Are TV subscribers really cutting the cord? Can strong advertising growth continue? Are balance sheets still flush with cash? Is the 3D mania over, and did the domestic box office recover from its lackluster early summer performance?
These are a few of the key questions that are likely to be answered in the next several weeks and underscore big trends as large media companies begin to report third-quarter earnings.
“One of the biggest themes you will hear is all about cord cutting,” said David Bank, an analyst at RBC Capital Markets.
For the first time, the number of pay TV subscribers declined in the second quarter, by 216,000, raising speculation once again that people are dropping cable and electing instead to watch shows for instead to watch shows for free on the Internet. The second quarter is typically the weakest for cable, satellite and telco companies as college students quit services when they head home for the summer.
Some execs may blame the continued economic slowdown, but if outfits like Comcast, Time Warner Cable and DirecTV report further declines in TV subscribers, it will provide new evidence that cord cutting is a growing trend.
Carriage disputes like the protracted battle going on between Cablevision and News Corp., in which Fox stations have remained off the air, will just fuel subscriber ire toward cable companies, said Harold Vogel, a media economist and founder of Vogel Capital Management. “These kind of fights will only accelerate the cord-cutting instinct,” he said.
Further subscriber declines have an impact not only on TV distributors but on programmers too. The latter get paid a fee based on the number of subscribers. Cable channels have repped one of the hottest sectors in media and one that’s had Wall Street most excited in recent years.
Indeed, TV has become the crown jewel for many media companies, and they will most assuredly fight to protect it. “If you think about what Time Warner is today, Time Warner’s a TV company,” John Martin, the company’s chief financial officer, told a group of investors at a Goldman Sachs conference in late September. “Eighty percent of our profits come from the television business, and the TV ecosystem is thriving. Viewership is up. CPMs are up. Affiliate fees are up. There is more investment going into original programming today than perhaps ever before in the country’s history.”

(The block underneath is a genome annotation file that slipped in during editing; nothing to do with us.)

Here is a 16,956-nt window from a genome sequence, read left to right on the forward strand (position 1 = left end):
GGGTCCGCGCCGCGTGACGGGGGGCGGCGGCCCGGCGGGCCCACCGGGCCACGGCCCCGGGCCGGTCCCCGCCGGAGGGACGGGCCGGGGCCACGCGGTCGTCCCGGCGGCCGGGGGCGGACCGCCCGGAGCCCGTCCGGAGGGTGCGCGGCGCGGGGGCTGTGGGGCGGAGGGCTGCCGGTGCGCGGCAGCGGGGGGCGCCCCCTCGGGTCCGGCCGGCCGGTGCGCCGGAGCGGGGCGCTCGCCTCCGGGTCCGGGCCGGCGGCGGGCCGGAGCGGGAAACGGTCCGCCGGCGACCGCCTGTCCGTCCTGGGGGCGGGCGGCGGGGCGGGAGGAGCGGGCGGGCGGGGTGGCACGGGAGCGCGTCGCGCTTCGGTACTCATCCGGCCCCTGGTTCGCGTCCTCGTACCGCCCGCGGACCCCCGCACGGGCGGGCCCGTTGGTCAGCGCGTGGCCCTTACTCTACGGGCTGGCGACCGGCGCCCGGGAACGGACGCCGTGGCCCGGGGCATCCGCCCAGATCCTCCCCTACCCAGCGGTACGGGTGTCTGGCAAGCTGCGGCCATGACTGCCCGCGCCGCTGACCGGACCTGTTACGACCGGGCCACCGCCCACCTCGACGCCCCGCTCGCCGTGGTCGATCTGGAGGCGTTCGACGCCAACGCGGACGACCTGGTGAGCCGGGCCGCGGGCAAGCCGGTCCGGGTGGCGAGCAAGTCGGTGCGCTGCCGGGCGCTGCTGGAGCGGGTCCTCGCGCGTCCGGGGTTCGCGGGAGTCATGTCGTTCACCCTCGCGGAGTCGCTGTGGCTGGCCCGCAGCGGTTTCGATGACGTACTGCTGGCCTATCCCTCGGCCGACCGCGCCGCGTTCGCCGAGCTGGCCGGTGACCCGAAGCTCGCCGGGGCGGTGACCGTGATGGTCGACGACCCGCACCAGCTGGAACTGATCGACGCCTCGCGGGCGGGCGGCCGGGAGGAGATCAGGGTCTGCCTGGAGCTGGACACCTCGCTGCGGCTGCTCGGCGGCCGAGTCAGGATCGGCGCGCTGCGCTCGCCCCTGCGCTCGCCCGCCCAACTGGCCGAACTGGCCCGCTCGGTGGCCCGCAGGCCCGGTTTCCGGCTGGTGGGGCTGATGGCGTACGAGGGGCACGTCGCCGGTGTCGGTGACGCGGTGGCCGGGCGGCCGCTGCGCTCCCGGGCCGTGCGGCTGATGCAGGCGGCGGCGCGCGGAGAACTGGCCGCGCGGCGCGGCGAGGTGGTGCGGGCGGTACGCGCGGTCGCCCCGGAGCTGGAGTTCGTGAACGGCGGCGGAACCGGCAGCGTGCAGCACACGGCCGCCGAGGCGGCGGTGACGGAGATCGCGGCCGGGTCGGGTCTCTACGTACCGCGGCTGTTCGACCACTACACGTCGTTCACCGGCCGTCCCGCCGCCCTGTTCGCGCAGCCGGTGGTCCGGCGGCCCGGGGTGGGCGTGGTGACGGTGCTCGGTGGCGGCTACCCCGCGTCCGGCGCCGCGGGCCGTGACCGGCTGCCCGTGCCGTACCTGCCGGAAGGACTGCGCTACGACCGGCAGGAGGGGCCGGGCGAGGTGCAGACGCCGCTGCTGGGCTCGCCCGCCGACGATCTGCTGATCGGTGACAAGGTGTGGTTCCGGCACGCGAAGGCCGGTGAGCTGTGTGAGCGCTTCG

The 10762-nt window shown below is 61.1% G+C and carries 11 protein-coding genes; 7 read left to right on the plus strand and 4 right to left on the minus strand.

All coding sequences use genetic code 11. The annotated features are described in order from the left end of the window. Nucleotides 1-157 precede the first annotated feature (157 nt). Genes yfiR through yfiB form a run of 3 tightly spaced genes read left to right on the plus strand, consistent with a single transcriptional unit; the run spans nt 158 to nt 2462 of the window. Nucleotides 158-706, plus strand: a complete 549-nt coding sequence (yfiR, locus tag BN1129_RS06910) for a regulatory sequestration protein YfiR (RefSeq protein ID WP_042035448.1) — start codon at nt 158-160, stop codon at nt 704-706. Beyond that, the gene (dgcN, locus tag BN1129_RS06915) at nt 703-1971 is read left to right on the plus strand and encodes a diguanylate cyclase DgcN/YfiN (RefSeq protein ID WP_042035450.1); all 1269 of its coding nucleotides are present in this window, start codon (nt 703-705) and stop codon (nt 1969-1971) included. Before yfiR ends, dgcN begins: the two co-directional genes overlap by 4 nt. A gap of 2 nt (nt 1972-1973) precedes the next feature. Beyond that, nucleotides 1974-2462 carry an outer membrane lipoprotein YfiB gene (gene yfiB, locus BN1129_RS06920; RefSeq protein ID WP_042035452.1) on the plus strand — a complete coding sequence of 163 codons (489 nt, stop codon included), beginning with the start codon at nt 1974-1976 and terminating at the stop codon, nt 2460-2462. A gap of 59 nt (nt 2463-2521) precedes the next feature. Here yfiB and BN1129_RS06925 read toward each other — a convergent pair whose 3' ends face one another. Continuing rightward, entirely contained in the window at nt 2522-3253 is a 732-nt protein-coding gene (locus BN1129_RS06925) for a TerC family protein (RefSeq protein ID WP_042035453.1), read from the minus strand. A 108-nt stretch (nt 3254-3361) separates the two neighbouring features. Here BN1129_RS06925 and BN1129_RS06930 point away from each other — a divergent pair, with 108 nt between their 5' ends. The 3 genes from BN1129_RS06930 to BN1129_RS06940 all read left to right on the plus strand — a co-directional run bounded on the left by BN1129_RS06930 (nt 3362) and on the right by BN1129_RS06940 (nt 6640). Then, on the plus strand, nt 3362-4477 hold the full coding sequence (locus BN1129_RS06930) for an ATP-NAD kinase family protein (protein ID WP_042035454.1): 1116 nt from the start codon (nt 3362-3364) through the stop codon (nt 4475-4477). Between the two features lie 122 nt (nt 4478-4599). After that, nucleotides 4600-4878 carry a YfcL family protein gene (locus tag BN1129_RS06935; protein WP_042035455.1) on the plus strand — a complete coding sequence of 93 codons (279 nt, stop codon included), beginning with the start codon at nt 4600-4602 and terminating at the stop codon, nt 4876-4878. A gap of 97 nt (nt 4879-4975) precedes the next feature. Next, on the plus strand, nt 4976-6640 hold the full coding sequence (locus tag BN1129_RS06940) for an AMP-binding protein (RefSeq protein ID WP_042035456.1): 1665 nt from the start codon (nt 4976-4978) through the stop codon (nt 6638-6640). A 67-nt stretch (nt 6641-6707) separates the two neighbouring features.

One big reason for optimism coming out of the second quarter was the robust recovery in ad revenue at media companies, led by Scripps Interactive, which posted 13% year-over-year gains, or 27% if its acquisition of the Travel Channel late last year is added. The advertising growth “was beyond what anybody had expected,” said Bank.
By most projections, that ad growth continued in the third quarter, helped by stronger auto and political spending at local stations.
But with a lethargic economy and unemployment hovering near 10%, it is not clear whether advertising trends will be sustained in the fourth quarter, particularly as political dollars drop off post-election. “I see an overall slowdown in the economy ahead,” said Vogel. “Advertising in 2011 is just not going to look that good.”
That kind of uncertainty may be why media executives are exhibiting a heightened prudence when it comes to the balance sheet, spending more on stock buybacks and dividends than on costly acquisitions.
By the end of the second quarter, media companies had estimated cash balances of $18.5 billion on the books. While buybacks and dividends may not be exciting corporate moves, the fiscal discipline will likely continue as media companies navigate their way through new business models and evaluate new deals carefully. “Over the last year and a half, I think we’ve spent between $1 billion and $1.5 billion on probably close to a dozen transactions,” said Time Warner CFO Martin, “most of which have been to gain scale internationally in our networks business or to gain competencies in our (video) games business.”
As to the movie biz, eyes will be focused on opportunities in 3D and whether there will be a continued rush into the format following the enormous success of “Avatar” and other films.
It looks like the domestic box office is rebounding after disappointing declines of 11% and 3%, respectively, in May and June. In July, B.O. was up 13% in the U.S. to a record $1.3 billion. Much of those gains can be attributed to “Toy Story 3” and “The Twilight Saga: Eclipse.” B.O. fell back again in August and September, but international returns remained strong.
“The build-out of theaters abroad (especially in emerging markets) over the past few years has helped increase attendance in those regions,” said RBC’s Bank, “and Hollywood studios are simply taking advantage of this trend by focusing more on culturally neutral action/adventure movies.”